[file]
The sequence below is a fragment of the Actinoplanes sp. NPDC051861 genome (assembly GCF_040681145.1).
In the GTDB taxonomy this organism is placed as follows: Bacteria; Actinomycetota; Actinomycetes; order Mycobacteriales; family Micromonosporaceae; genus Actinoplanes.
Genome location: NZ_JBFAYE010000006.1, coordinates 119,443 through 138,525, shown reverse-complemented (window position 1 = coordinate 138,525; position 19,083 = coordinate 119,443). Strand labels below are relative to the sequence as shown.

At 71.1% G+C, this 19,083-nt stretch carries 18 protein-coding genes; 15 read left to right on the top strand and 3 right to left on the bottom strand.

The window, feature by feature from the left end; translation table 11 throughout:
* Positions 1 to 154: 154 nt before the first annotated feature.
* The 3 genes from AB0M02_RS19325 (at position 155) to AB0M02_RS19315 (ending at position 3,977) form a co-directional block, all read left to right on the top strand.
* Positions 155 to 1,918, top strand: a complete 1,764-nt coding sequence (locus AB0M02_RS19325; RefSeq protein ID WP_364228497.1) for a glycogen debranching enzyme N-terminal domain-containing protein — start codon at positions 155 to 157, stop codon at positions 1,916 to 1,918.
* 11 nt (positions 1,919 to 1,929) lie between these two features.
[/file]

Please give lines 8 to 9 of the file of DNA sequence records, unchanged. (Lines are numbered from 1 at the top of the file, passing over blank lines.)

* Positions 155 to 1,918, top strand: a complete 1,764-nt coding sequence (locus AB0M02_RS19325; RefSeq protein ID WP_364228497.1) for a glycogen debranching enzyme N-terminal domain-containing protein — start codon at positions 155 to 157, stop codon at positions 1,916 to 1,918.
* 11 nt (positions 1,919 to 1,929) lie between these two features.